No fireworks in today's FOMC statement, as Chairman Powell and company held rates steady while reinforcing their outlook. Unemployment remains low, household spending remains strong, and inflation is running in-line with their 2% inflation target. In other words, today's near unanimously expected pause looks almost certain to be followed by a rate hike at the December meeting.
In the meantime, the Federal Reserve continues to shrink its balance sheet at a measured pace of $50 billion per month (comprised of $30 billion in Treasuries and $20 billion of agency and mortgage backed securities rolling off monthly). That said, the Fed balance sheet still exceeds $4 trillion – compared to roughly $900 billion before the implementation of QE – and the very modest pace of "normalization" is unlikely to have any material impact on the markets. And with more than $1.7 trillion in excess reserves in the system and nominal economic growth (which includes real GDP growth and inflation) averaging 4.8% over the past two years, monetary policy remains far from tight. In recent weeks, the long-term "normal" size of the balance sheet has become a more frequent topic of Fed conversation, and we wouldn't be surprised to see guidance later this year or early next on both how long the normalization process will take and what the final balance sheet size may look like, though – in typical Fed fashion – expect the wording to allow plenty of wiggle room.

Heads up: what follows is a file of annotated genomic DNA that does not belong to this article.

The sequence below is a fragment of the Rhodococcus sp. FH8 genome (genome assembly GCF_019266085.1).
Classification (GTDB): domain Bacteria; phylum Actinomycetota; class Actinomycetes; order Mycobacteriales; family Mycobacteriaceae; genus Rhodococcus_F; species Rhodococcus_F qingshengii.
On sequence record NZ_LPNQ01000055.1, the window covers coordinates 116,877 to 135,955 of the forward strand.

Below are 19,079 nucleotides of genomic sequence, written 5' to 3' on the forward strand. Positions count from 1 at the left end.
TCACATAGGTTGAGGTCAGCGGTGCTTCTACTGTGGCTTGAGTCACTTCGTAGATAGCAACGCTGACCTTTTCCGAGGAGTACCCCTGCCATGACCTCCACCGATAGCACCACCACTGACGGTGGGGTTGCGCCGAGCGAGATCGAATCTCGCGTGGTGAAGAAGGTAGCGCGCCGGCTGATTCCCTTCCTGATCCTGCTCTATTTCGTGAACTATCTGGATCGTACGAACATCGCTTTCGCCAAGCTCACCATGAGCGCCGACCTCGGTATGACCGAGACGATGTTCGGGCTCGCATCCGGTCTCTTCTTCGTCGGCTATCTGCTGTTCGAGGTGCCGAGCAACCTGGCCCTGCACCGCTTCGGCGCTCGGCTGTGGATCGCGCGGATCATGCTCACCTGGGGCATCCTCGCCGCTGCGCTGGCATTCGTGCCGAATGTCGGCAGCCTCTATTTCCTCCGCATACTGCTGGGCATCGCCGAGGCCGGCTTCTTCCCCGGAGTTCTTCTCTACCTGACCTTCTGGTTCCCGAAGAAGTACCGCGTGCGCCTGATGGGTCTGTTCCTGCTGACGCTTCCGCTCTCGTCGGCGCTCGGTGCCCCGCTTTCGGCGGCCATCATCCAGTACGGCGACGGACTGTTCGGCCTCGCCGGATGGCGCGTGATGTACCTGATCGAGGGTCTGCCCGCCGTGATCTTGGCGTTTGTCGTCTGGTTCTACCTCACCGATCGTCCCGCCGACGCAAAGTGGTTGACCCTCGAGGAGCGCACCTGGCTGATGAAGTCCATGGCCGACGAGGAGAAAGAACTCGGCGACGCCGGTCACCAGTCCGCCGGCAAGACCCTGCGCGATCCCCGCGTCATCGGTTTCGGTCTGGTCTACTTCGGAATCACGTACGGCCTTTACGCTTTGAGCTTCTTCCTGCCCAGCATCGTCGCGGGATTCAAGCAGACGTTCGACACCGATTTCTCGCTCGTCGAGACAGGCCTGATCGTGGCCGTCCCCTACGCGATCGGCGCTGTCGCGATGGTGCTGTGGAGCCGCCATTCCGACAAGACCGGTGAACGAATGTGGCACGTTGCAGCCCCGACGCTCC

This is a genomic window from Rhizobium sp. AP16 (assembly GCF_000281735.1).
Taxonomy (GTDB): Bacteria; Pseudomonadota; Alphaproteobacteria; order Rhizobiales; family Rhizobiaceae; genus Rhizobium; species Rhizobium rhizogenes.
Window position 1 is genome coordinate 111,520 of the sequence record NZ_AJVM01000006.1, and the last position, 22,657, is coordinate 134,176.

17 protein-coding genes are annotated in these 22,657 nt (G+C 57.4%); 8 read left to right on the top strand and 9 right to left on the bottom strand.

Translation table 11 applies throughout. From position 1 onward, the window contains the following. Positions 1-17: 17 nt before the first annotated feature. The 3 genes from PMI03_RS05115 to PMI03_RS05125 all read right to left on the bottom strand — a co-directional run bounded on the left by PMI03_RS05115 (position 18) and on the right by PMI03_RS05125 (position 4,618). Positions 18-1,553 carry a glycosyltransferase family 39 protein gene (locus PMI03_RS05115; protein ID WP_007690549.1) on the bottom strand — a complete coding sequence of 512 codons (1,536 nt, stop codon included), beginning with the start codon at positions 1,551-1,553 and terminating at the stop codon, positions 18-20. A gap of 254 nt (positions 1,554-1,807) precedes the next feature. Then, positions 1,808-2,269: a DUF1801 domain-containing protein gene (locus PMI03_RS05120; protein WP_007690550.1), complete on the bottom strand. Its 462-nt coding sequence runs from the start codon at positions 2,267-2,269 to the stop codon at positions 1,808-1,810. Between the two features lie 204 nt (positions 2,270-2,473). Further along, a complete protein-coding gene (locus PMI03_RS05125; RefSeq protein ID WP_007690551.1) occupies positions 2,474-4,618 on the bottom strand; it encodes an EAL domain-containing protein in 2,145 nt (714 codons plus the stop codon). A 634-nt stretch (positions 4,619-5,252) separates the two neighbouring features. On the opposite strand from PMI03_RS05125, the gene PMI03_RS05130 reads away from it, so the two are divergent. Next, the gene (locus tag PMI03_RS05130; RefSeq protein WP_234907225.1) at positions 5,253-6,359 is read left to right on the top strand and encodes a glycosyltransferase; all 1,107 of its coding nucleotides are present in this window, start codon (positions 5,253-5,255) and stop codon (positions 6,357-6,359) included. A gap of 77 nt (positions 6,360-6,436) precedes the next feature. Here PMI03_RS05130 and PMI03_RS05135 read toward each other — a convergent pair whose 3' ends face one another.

Looking forward, the mid-December meeting of the FOMC will get plenty of attention. In addition to an expected rate hike, the Fed will provide updated economic projections that show their best guess at how far rates will rise in 2019. While we believe four rate hikes are warranted – the same pace as 2018 if a December hike holds true – we expect the Fed will continue to signal expectations for three hikes, and will subsequently revise expectations higher in mid-2019 as they see sustained economic growth, just as they did in 2018.
Some in the media will argue that recent market volatility justifies a slower pace of hikes from the Fed, but we say phooey. The midterm elections raised emotions, but did virtually nothing to change the outlook for an economy on track to show the fastest annual pace of growth in more than a decade. A split Congress means no further tax cuts, but that tax rates won't be raised either. Rhetoric will continue to escalate, but so too will corporate profits. Neither party has the votes needed to make drastic legislative changes, but – with the tax cuts and deregulation already in place - no changes are needed for this economy (and the Fed) to stay the course through 2019.
Brian S. Wesbury, Chief Economist
Robert Stein, Dep. Chief Economist
Click here for PDF version